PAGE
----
The University of Washington may be overstating things a just a tad with a headline like "what if all software was open source," but the so-called "Prefab" software tool developed by some researchers at the university does indeed manage to pull of some fairly impressive tricks. The short of it is that the tool promises to you let you (or developers) modify any application without actually modifying it. To do that, the software constantly looks for easily identifiable elements of an application (dialog boxes, scroll bars, buttons, etc.) and then "alters their behavior" by effectively taking over your display, leaving the actual program running in the background and displaying the augmented version instead. According to the researchers, the possibilities from there on out are virtually endless, and include things like adding iTunes buttons to your Word toolbar and tweaking Photoshop to display previews for a whole range of effects at once. Head on past the break for a quick demo video, and look for more to be unveiled at the CHI 2010 conference in Atlanta next month.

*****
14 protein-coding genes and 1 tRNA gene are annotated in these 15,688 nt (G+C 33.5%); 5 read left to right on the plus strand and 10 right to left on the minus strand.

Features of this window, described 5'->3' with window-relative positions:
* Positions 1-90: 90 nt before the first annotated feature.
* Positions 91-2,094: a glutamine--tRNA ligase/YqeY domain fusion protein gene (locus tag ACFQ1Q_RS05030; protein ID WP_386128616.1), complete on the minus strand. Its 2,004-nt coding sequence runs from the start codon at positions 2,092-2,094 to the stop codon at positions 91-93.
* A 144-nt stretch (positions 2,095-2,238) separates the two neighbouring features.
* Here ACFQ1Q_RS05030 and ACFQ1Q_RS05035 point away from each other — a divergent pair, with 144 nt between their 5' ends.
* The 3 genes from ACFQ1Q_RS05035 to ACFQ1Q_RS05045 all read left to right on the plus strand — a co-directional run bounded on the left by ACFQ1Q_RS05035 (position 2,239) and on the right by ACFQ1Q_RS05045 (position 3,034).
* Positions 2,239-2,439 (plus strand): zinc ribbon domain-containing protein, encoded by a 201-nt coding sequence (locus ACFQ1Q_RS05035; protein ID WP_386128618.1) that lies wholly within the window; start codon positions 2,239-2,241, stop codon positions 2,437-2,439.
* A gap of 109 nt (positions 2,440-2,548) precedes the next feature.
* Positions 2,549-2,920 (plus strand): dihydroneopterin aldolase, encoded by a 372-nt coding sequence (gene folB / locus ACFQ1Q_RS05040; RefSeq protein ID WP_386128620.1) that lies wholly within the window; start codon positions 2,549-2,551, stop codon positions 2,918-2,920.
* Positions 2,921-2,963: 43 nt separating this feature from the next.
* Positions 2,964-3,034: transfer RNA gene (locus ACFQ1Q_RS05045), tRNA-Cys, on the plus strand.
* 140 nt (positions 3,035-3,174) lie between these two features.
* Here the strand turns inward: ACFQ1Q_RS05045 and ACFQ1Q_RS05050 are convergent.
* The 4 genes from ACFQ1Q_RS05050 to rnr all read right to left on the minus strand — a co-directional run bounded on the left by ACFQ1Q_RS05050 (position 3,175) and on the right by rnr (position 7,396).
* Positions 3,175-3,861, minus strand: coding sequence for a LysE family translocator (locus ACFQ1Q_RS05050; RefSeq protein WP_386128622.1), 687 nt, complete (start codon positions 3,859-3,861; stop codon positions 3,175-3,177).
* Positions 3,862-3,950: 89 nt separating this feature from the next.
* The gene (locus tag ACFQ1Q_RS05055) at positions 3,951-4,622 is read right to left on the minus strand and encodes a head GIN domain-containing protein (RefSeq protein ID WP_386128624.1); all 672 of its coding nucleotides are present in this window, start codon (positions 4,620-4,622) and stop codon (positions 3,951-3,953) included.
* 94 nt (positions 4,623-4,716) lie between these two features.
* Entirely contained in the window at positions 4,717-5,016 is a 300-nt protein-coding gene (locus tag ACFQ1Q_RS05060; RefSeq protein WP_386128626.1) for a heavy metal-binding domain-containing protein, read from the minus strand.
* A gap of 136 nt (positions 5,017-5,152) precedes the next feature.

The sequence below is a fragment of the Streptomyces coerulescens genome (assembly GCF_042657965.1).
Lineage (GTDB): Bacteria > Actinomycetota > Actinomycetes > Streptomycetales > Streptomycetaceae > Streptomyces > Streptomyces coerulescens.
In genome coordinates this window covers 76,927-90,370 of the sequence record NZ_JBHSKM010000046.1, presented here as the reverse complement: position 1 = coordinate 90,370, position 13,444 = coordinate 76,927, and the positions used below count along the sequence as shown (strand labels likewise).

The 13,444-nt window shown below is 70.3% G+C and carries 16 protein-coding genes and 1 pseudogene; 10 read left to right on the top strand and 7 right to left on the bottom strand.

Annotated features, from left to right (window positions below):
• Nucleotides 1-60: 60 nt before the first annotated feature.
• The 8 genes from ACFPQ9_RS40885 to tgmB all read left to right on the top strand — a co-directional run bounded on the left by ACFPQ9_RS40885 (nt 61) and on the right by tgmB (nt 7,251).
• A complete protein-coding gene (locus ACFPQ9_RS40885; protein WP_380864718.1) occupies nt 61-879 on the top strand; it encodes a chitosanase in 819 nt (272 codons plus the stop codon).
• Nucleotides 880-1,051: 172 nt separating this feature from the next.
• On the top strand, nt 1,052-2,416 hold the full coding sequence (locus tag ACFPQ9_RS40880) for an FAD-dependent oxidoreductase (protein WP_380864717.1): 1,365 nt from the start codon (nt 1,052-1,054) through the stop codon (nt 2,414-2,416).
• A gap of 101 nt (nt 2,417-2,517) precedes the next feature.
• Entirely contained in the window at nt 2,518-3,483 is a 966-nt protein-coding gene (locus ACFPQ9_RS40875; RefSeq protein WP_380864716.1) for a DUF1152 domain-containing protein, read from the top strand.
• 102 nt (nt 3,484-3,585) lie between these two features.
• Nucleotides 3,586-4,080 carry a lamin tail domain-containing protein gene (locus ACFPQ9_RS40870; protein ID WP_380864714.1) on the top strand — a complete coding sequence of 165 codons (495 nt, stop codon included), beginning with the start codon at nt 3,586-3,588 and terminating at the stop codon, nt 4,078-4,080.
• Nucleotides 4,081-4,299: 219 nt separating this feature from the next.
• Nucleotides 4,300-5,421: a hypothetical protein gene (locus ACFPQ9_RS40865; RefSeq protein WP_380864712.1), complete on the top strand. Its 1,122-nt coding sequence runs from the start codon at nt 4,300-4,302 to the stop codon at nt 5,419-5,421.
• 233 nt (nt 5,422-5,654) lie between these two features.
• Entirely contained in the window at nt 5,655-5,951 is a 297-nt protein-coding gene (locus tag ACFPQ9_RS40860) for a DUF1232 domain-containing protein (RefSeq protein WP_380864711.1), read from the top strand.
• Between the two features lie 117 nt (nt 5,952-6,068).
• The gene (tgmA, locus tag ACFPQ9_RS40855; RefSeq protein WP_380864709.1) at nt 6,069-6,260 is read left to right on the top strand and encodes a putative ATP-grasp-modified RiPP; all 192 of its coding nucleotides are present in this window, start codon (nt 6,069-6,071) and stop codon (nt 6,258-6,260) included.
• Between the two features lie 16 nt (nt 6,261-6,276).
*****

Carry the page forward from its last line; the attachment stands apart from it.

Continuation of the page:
[Thanks, Keith]


University of Washington's Prefab tool promises to 'unlock the desktop'